Facts get confused when we talk about deep pressure. “Deep pressure” is just what it sounds like: it is any type of massage therapy that is performed with more, or deeper, pressure. For example, I can perform a Swedish massage, (that is primarily used to relax the client) and use a heavier hand to take it from a light touch to a “medium” or “firm” touch. This fits most people but since every client is different and every therapist is different, it’s tough to really measure. Therefore, your therapist should manipulate your tissue and adjust their pressure until it is perfect for you. It is very important to ALWAYS speak up and let your therapist know if you need the pressure to be corrected, (i.e. if you need them to lighten up because it is too deep, or to apply more because it is not deep enough). Most everyone needs more pressure in some areas and less in others. This occurs because muscle tissue that contains Trigger Points is more sensitive to pressure and can be tender to the touch.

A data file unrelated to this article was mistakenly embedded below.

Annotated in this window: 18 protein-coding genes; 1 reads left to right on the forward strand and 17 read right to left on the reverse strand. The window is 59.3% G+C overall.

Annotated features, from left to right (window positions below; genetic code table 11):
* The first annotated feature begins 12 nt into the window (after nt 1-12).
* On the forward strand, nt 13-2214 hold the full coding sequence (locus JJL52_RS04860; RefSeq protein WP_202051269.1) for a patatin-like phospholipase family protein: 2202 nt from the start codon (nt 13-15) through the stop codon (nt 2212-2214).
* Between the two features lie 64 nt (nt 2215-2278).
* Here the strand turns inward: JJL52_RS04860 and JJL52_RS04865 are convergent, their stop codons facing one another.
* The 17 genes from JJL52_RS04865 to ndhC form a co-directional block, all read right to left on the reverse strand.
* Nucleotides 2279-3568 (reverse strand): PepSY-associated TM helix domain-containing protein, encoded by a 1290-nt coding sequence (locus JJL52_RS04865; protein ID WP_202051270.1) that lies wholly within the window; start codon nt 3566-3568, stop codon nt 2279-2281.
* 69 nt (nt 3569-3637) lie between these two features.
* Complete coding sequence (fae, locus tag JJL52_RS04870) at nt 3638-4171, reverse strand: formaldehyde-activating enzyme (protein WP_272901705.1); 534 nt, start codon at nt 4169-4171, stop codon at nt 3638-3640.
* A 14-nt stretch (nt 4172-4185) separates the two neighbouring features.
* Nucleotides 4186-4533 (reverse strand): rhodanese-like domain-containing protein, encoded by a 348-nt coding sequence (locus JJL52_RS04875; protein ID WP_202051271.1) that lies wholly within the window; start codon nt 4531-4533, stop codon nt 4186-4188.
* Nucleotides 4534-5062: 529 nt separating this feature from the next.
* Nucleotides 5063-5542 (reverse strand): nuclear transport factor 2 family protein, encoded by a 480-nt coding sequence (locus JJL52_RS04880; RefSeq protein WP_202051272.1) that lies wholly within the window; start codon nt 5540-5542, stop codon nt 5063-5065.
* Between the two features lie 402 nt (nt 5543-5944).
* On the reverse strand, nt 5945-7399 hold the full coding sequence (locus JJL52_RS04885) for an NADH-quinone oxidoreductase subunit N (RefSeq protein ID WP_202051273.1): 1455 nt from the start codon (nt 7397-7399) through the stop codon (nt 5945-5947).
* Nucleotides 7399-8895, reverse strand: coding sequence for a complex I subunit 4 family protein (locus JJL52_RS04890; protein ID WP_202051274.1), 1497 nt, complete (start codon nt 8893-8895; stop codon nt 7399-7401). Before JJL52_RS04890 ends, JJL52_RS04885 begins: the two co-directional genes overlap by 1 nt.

According to the Mayo Clinic, studies by the National Cancer Institute and the National Institutes of Health suggest reflexology can reduce pain, anxiety, depression, stress, and insomnia. It also delivers many of the benefits of more traditional bodywork. "Reflexology can be like a deep-tissue massage," Colin explains. "You can hit all those reflex points and still make the treatment feel relaxing."